Biotechnology Unzipped: Promises and Realities (1997)
Joseph Henry Press (JHP)
The views expressed in this book are solely those of the author(s) and do not necessarily reflect the views of the National Academies.
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Chapter 3
Biotechnology and the Body

Who would have thought that healing the sick was so fraught with controversy? When less was known about how the body works, and what causes diseases, people had little choice but to accept illness and disability as part of their fate. Depending on a person's philosophy of life, good health was a question of good luck or good morals, disease a misfortune or a punishment for wrongdoing.

Today, we are not inclined to accept fate. Our bodies are less like reflections of our souls, more like consumer products to be properly maintained and repaired, inside and out, by the latest tools on offer in the medical marketplace. While moralizing still attends the sickbed, the questions now deal in economics, rights to privacy, freedom of choice, priorities, and (reflecting the materialism of our culture) ownership of body parts and information. From having little say over our medical well-being, we may now, thanks to biotechnology, have a surfeit of options.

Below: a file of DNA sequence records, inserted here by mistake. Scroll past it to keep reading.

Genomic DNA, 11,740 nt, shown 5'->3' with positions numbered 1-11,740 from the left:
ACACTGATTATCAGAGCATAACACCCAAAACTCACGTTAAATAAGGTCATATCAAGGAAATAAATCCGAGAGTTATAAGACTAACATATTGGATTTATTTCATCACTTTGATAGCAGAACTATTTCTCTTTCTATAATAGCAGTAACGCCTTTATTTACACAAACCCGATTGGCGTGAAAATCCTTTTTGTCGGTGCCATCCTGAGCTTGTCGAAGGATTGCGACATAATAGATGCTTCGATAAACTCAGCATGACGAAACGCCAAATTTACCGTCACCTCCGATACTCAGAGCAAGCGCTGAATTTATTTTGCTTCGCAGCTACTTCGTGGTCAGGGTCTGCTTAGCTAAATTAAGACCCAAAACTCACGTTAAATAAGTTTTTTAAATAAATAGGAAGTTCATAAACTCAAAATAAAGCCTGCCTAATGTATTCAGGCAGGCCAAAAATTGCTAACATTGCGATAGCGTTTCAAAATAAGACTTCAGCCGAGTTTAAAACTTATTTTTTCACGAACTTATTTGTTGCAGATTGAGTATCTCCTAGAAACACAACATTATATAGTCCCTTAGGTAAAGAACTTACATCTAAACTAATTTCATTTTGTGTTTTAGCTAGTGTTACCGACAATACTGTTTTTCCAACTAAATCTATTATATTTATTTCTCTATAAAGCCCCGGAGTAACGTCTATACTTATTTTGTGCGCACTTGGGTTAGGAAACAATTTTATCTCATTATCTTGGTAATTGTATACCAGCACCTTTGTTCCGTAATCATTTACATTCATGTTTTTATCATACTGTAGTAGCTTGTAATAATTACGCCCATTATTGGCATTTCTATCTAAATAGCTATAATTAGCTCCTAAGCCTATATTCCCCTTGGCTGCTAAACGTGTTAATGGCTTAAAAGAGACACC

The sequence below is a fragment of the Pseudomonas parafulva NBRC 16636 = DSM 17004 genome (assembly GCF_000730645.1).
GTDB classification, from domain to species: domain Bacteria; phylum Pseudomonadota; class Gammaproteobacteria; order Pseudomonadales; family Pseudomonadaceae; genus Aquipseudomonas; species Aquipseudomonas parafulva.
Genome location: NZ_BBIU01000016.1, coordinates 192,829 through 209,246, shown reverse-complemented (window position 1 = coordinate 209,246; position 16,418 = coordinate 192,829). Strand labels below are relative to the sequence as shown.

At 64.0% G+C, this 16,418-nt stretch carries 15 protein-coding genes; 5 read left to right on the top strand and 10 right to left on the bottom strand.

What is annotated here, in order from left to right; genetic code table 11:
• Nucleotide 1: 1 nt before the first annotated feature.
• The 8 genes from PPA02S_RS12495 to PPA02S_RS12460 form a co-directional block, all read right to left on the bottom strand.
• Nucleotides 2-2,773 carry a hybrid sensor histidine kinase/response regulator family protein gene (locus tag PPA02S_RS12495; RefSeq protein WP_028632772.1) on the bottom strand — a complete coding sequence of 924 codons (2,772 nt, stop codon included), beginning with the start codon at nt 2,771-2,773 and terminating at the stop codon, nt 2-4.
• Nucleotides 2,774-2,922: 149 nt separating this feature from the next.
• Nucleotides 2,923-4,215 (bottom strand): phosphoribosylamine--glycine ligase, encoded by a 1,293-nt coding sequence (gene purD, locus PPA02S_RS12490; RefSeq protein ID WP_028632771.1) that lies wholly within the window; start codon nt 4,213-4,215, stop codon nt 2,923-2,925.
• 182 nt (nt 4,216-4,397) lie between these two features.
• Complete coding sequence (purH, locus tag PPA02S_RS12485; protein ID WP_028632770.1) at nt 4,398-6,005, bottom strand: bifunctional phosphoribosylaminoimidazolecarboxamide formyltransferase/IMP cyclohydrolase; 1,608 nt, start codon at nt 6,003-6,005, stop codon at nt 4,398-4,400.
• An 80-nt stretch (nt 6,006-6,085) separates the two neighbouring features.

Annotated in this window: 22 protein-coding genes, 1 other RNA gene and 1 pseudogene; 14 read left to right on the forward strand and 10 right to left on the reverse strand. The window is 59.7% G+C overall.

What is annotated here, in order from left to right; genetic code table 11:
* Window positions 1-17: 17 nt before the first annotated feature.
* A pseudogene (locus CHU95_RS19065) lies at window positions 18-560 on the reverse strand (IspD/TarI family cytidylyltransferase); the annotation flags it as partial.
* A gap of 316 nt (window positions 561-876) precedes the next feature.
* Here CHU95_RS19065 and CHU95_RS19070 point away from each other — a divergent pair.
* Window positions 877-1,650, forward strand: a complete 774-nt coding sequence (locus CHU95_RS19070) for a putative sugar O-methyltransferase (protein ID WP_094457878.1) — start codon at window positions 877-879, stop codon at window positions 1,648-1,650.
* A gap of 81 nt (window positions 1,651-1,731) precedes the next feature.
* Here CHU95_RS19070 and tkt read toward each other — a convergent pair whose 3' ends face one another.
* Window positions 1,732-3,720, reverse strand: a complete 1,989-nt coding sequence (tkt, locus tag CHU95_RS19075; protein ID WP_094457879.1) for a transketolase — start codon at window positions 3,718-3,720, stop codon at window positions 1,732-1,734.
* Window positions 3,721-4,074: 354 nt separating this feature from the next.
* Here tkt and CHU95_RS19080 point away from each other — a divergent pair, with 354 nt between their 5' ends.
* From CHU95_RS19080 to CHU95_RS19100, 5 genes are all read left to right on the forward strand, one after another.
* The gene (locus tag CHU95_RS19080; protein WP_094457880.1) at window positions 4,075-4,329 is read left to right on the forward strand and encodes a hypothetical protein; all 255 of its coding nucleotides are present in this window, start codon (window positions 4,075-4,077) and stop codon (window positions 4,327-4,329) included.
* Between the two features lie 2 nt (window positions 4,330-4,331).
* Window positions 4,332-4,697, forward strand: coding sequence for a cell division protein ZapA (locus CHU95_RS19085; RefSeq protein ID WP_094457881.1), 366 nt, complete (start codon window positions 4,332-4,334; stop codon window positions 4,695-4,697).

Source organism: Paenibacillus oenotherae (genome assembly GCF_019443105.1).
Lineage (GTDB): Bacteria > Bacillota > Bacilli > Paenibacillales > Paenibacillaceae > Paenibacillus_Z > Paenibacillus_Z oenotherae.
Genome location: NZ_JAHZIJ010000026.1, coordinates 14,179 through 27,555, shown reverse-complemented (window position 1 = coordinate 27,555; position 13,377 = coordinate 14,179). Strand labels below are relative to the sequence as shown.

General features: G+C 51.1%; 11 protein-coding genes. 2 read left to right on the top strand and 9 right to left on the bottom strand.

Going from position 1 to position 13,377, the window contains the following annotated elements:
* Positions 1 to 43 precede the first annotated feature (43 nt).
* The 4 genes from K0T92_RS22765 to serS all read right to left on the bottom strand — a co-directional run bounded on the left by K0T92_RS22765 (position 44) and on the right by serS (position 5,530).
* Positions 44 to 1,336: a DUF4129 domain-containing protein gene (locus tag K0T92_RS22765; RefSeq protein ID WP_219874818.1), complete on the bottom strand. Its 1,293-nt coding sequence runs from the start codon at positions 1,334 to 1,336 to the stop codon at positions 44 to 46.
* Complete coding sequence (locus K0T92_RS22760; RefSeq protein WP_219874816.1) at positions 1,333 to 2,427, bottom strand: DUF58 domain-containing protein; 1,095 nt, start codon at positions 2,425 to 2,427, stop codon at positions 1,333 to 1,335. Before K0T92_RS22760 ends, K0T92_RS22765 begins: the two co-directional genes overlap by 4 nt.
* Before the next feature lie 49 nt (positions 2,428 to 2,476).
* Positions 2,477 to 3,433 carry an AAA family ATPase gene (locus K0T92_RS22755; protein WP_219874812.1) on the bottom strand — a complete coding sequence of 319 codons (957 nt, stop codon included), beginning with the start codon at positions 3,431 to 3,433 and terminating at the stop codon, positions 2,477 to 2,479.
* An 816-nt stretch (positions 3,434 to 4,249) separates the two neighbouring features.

Many of the fears and hopes people have about biotechnology come together in their most potent mix in the field of medicine. Bioengineering techniques give physicians powerful new ways to treat some disorders,


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